Czech Republic: “Low financial support and high administrative burden”

czech republic diagrammAlmost a year after the first call for applications for Czech support scheme Nová Zelená Úsporám (New Green Savings programme) in August 2013, the same negative attitude still pervades the solar system supplier segment. Companies have especially criticised the low financial support and the high administrative burden. The second call of the programme started on 1 April 2014 under the same dissatisfying conditions for solar water heating systems. The Czech Republic’s market volume saw another drop in 2013, this time by 11 %, as can be seen on the chart from the Ministry of Industry and Trade. “Although the sales of domestic companies are shrinking at an alarming rate each year, there are new companies, including online-only shops, which import collectors from China,” Aleš Bufka, who is responsible for the national solar statistics at the Ministry of Industry and Trade, explains. “The customs statistics show many small units by private persons. It seems that people purchase imported collectors to cover their personal demand.” 
Source: Ministry of Industry and Trade
 
Vít Prečan, Sales Manager at TWI, one of the biggest solar thermal manufacturers in the Czech Republic, mostly complains about the amount of paperwork which hasn’t got smaller since the first call. Applications require very precise and in-depth information on the system to guarantee the customer a certain quality. But Prečan also says that solar system suppliers need about twice as long for every installation.
 
Clients troubled by extensive paperwork
“Low financial support and high administrative burden,” is how Radek Fiala sums up the situation in one sentence. The Sales and Technical Department Manager at 4T, a solar thermal importer, says that many people buy a solar thermal system without applying for subsidies and this for good reason: To receive the maximum subsidy of Czech Crown (CZK) 35,000 (EUR 1,274), customers need to invest over CZK 80,000 (EUR 2,912) in a solar thermal system. However, if the household consist of only two people, a system for CZK 56,000 to 65,000 is often enough. Considering the extensive paperwork, the 40 % subsidy just isn’t that attractive to many clients, especially when they need to pay between CZK 5,000 (EUR 182) and CZK 8,000 (EUR 291) for an energy audit.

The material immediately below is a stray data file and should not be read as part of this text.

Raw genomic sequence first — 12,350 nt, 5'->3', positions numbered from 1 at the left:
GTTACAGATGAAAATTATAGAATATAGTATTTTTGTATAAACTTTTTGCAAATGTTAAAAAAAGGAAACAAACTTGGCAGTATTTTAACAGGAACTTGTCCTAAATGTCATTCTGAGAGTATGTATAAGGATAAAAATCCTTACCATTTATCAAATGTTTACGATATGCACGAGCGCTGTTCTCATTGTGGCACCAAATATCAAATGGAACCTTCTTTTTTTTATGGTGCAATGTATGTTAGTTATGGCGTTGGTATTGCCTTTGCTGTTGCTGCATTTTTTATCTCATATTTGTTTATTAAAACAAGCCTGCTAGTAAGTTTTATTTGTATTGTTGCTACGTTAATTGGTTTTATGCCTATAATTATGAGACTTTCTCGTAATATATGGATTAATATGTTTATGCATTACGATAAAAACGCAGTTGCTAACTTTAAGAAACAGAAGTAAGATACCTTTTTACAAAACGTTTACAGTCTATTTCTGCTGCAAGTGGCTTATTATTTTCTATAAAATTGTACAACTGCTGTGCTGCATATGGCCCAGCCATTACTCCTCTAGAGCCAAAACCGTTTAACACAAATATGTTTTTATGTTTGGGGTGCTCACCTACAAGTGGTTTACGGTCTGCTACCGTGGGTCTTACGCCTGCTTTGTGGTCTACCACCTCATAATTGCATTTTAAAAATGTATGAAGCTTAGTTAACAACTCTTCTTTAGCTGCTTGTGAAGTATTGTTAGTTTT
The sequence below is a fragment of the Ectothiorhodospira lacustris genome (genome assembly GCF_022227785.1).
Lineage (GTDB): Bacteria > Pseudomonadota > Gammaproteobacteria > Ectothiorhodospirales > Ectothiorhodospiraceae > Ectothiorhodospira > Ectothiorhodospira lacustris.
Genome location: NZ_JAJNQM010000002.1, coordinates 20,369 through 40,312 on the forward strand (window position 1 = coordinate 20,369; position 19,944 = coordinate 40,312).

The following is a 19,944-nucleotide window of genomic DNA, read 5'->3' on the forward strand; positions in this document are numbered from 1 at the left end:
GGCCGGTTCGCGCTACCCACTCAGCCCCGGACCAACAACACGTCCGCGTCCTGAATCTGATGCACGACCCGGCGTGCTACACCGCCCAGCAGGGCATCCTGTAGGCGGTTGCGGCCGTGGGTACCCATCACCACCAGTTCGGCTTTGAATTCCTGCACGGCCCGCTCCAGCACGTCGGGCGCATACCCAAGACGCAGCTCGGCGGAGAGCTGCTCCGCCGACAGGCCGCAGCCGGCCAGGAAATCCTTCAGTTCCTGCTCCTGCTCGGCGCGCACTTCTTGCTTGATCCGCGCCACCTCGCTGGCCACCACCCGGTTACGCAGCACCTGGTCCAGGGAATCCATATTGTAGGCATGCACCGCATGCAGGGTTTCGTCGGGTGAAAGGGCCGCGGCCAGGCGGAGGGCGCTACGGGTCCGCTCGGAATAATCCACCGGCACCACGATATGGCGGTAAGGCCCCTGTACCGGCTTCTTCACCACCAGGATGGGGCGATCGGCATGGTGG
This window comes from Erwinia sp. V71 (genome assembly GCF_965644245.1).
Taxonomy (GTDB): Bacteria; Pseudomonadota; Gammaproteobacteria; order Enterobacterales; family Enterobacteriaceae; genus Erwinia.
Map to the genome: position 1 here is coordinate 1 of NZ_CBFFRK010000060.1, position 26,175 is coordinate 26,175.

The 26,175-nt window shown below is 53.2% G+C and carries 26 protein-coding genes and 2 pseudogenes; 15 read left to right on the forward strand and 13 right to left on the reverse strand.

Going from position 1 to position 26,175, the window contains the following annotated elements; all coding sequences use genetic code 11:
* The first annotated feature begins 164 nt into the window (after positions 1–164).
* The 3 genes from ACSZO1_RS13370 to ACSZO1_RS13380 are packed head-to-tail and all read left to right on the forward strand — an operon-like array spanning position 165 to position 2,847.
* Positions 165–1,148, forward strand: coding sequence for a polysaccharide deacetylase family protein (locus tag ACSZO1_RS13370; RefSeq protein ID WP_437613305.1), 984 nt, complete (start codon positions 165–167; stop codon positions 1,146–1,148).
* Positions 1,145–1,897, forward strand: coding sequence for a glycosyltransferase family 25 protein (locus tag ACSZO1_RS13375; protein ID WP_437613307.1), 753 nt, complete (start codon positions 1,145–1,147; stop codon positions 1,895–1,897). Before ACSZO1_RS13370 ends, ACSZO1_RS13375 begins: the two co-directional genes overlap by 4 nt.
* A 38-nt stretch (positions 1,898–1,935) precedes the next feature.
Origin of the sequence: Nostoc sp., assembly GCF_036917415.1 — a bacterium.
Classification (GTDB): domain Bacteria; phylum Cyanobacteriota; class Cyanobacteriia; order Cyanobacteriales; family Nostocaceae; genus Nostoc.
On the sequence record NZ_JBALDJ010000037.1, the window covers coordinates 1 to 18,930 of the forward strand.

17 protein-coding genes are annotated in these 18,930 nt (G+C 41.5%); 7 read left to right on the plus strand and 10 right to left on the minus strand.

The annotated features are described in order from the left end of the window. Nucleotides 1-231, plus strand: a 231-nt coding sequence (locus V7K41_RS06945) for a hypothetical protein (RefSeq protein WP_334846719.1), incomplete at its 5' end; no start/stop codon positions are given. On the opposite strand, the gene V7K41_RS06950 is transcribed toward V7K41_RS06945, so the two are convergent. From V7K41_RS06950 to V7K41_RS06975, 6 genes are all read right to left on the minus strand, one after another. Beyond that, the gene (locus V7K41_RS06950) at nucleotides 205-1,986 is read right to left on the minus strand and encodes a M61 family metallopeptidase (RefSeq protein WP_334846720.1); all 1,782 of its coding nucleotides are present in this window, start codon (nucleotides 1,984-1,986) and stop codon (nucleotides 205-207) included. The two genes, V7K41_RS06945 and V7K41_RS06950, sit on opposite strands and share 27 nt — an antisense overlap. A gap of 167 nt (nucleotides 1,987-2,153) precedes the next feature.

But it is not only the industry which blames the “fathers” of the current support scheme. Criticism can also be heard from former political leaders, such as Martin Bursík, formerly Czech Minister for the Environment and Deputy Prime Minister. Bursík was the man who devised and politically enforced the original Zelená Úsporám in 2009. “Conditions have been specified in a way that prevents the programme from becoming widespread, because the funds of Nová Zelená Úsporám are very limited,” Bursík says. The former minister for the environment points out that the current programme budget of CZK 1 billion (EUR 36.4 million) is 20 times smaller than the CZK 20 billion (EUR 728.2 million) the original Zelená Úsporám had available. “Former Environment Minister Tomáš Chalupa approved a gradual purchase of Assigned Amount Units (AAUs), meaning that funds do not need to be present at the beginning of the programme,” Bursík lists one of the positive aspects of the new regulations. “But most importantly, by purchasing Assigned Amount Units (AAUs), companies no longer need to compensate for all the CO2 they produce,” the former minister explains. “That just increases the margins of big industrial companies, but cuts state revenues in half. As Nová Zelená Úsporám is only financed by AAU sales, this has very much put a strain on the available resources.” 
 
“Chalupa then proposed a bill, saying that 35 % of the revenues from AAU auctions would be provided to the Ministry of Industry in 2014-2015 and 40 % of it between 2015 and 2020,” Bursík criticises as well. “By doing that, he stripped the programme budget of another 35 to 40 % of its funds.” 
 
More information:
www.4t.cz

This article was written by Vladislava Adamenkova, a freelance writer on the solar thermal sector with a focus on the markets of Eastern and South-East Europe. 

 

 

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